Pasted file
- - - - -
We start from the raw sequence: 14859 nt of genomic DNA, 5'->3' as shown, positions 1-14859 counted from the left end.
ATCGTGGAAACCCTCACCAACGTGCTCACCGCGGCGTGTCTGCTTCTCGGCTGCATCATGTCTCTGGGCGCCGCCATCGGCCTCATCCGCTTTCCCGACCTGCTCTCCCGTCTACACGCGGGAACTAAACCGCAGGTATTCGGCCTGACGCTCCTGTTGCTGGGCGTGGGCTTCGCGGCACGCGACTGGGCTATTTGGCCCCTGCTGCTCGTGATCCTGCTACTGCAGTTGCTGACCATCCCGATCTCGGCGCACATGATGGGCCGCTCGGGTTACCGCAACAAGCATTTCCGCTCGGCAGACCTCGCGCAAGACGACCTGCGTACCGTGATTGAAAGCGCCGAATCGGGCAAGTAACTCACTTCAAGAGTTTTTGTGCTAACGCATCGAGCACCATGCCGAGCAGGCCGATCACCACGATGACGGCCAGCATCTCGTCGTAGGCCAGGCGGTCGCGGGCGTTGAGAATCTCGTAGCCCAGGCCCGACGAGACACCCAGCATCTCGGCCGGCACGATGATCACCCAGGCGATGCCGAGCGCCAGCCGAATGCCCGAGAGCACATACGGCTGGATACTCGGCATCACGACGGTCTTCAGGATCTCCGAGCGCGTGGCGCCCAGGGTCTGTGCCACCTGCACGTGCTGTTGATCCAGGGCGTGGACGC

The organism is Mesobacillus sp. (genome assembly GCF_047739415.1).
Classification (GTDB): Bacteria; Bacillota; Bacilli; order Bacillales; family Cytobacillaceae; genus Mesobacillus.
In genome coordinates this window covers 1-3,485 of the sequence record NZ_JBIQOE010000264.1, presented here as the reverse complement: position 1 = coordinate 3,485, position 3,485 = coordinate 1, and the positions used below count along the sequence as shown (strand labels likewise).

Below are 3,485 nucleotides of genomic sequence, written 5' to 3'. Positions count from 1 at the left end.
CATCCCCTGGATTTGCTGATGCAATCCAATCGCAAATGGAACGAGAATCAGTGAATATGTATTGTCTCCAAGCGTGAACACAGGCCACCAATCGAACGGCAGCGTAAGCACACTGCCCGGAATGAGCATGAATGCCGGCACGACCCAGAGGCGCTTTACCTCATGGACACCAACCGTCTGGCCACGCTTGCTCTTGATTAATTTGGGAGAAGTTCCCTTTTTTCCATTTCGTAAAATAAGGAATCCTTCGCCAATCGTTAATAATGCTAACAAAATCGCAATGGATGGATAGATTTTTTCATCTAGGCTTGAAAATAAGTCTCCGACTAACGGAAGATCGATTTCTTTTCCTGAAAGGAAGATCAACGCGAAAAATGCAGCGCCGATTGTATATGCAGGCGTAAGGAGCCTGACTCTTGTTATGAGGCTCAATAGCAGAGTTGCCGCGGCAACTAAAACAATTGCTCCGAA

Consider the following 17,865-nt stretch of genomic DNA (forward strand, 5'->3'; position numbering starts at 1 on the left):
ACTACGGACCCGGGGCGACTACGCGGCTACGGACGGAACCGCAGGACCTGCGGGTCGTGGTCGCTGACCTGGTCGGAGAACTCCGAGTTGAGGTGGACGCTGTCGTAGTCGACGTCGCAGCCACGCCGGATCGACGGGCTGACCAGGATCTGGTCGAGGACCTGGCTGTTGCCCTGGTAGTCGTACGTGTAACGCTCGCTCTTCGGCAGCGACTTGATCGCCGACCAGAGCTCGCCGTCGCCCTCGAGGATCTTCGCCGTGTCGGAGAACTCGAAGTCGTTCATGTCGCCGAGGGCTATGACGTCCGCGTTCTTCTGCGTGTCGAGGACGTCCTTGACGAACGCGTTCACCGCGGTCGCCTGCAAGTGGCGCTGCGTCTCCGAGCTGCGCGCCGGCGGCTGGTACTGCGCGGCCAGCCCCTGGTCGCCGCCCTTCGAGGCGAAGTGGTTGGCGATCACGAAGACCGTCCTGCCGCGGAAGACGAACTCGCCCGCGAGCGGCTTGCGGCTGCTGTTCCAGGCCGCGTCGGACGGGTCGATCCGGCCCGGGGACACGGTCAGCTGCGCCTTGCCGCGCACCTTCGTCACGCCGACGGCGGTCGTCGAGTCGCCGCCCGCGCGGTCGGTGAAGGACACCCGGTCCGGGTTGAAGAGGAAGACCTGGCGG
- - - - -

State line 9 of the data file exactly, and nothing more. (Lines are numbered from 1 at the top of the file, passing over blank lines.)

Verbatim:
ACTACGGACCCGGGGCGACTACGCGGCTACGGACGGAACCGCAGGACCTGCGGGTCGTGGTCGCTGACCTGGTCGGAGAACTCCGAGTTGAGGTGGACGCTGTCGTAGTCGACGTCGCAGCCACGCCGGATCGACGGGCTGACCAGGATCTGGTCGAGGACCTGGCTGTTGCCCTGGTAGTCGTACGTGTAACGCTCGCTCTTCGGCAGCGACTTGATCGCCGACCAGAGCTCGCCGTCGCCCTCGAGGATCTTCGCCGTGTCGGAGAACTCGAAGTCGTTCATGTCGCCGAGGGCTATGACGTCCGCGTTCTTCTGCGTGTCGAGGACGTCCTTGACGAACGCGTTCACCGCGGTCGCCTGCAAGTGGCGCTGCGTCTCCGAGCTGCGCGCCGGCGGCTGGTACTGCGCGGCCAGCCCCTGGTCGCCGCCCTTCGAGGCGAAGTGGTTGGCGATCACGAAGACCGTCCTGCCGCGGAAGACGAACTCGCCCGCGAGCGGCTTGCGGCTGCTGTTCCAGGCCGCGTCGGACGGGTCGATCCGGCCCGGGGACACGGTCAGCTGCGCCTTGCCGCGCACCTTCGTCACGCCGACGGCGGTCGTCGAGTCGCCGCCCGCGCGGTCGGTGAAGGACACCCGGTCCGGGTTGAAGAGGAAGACCTGGCGG